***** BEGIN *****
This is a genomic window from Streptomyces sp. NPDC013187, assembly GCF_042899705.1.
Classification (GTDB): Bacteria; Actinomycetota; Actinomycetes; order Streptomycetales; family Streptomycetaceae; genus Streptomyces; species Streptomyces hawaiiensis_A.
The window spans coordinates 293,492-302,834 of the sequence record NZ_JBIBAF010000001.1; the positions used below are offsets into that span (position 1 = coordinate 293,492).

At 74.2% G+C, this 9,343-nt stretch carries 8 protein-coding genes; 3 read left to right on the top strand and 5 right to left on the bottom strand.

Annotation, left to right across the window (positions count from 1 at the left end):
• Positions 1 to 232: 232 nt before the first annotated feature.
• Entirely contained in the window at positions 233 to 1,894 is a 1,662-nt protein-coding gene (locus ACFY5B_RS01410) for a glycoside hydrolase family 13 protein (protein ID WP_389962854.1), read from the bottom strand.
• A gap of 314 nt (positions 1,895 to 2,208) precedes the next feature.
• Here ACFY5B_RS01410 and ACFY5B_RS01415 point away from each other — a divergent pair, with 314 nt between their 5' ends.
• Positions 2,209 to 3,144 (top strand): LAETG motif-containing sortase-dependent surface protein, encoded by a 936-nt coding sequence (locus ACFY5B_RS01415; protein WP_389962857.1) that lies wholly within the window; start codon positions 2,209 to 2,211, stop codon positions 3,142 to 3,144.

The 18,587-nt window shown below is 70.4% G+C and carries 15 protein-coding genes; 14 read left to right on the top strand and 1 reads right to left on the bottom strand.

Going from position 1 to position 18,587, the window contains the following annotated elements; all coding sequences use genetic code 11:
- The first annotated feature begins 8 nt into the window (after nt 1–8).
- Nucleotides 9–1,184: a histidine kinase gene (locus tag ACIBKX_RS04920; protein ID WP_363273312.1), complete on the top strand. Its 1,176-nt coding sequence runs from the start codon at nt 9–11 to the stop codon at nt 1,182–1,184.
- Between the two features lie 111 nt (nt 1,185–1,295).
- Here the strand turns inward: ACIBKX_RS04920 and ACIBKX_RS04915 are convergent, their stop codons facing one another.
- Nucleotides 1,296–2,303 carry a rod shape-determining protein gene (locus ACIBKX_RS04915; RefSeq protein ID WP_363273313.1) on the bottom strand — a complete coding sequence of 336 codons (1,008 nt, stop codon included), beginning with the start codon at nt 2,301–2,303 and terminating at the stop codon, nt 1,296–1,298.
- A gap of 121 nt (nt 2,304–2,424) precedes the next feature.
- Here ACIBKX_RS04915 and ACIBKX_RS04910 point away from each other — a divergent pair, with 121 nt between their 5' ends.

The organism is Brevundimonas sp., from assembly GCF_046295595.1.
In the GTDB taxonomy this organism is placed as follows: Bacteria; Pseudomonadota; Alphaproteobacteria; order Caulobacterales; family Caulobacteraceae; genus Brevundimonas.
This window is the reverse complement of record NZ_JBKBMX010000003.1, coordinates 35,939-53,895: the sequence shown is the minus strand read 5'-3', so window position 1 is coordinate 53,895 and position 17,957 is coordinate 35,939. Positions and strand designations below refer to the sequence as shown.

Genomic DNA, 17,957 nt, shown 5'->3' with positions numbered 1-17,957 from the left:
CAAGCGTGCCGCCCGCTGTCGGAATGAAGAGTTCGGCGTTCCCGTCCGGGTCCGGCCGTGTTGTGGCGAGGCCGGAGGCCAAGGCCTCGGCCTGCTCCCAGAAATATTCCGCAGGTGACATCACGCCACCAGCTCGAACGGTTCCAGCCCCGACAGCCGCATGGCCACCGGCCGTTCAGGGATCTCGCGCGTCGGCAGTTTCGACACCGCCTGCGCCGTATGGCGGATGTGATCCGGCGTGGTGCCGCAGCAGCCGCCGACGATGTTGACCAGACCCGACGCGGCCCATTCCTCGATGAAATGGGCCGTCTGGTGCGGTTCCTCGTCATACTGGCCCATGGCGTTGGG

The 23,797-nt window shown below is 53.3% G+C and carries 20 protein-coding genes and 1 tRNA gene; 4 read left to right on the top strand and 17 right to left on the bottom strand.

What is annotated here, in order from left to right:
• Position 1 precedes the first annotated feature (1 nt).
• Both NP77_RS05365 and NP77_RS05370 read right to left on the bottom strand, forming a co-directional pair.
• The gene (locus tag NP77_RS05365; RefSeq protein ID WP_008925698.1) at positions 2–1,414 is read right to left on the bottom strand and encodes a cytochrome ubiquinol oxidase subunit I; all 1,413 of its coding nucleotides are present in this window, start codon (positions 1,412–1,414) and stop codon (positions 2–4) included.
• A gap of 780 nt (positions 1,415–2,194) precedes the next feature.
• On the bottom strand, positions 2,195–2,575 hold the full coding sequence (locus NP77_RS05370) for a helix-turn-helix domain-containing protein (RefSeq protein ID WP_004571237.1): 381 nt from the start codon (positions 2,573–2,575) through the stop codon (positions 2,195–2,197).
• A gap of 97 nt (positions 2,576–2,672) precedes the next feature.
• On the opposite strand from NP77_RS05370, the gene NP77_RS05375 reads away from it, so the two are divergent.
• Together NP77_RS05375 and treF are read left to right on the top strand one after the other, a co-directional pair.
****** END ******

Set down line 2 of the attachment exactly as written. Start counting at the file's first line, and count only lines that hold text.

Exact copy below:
Classification (GTDB): Bacteria; Actinomycetota; Actinomycetes; order Streptomycetales; family Streptomycetaceae; genus Streptomyces; species Streptomyces hawaiiensis_A.